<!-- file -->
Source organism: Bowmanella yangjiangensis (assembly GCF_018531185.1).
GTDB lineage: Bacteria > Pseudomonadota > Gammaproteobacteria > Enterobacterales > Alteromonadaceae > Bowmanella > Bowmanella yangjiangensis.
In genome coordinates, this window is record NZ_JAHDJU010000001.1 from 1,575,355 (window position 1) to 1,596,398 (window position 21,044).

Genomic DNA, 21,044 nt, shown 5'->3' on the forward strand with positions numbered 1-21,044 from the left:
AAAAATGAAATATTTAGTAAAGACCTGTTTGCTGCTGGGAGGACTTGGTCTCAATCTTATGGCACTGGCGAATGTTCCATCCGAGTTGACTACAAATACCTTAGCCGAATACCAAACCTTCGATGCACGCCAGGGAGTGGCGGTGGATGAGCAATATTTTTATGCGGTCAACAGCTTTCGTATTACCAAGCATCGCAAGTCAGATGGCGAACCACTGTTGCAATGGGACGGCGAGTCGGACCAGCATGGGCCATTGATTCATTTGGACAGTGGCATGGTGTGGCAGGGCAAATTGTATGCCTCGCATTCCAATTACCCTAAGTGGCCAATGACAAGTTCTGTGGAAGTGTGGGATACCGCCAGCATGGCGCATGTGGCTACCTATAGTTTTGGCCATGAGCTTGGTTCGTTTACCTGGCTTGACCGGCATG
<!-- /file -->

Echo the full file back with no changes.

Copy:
Source organism: Bowmanella yangjiangensis (assembly GCF_018531185.1).
GTDB lineage: Bacteria > Pseudomonadota > Gammaproteobacteria > Enterobacterales > Alteromonadaceae > Bowmanella > Bowmanella yangjiangensis.
In genome coordinates, this window is record NZ_JAHDJU010000001.1 from 1,575,355 (window position 1) to 1,596,398 (window position 21,044).

Genomic DNA, 21,044 nt, shown 5'->3' on the forward strand with positions numbered 1-21,044 from the left:
AAAAATGAAATATTTAGTAAAGACCTGTTTGCTGCTGGGAGGACTTGGTCTCAATCTTATGGCACTGGCGAATGTTCCATCCGAGTTGACTACAAATACCTTAGCCGAATACCAAACCTTCGATGCACGCCAGGGAGTGGCGGTGGATGAGCAATATTTTTATGCGGTCAACAGCTTTCGTATTACCAAGCATCGCAAGTCAGATGGCGAACCACTGTTGCAATGGGACGGCGAGTCGGACCAGCATGGGCCATTGATTCATTTGGACAGTGGCATGGTGTGGCAGGGCAAATTGTATGCCTCGCATTCCAATTACCCTAAGTGGCCAATGACAAGTTCTGTGGAAGTGTGGGATACCGCCAGCATGGCGCATGTGGCTACCTATAGTTTTGGCCATGAGCTTGGTTCGTTTACCTGGCTTGACCGGCATG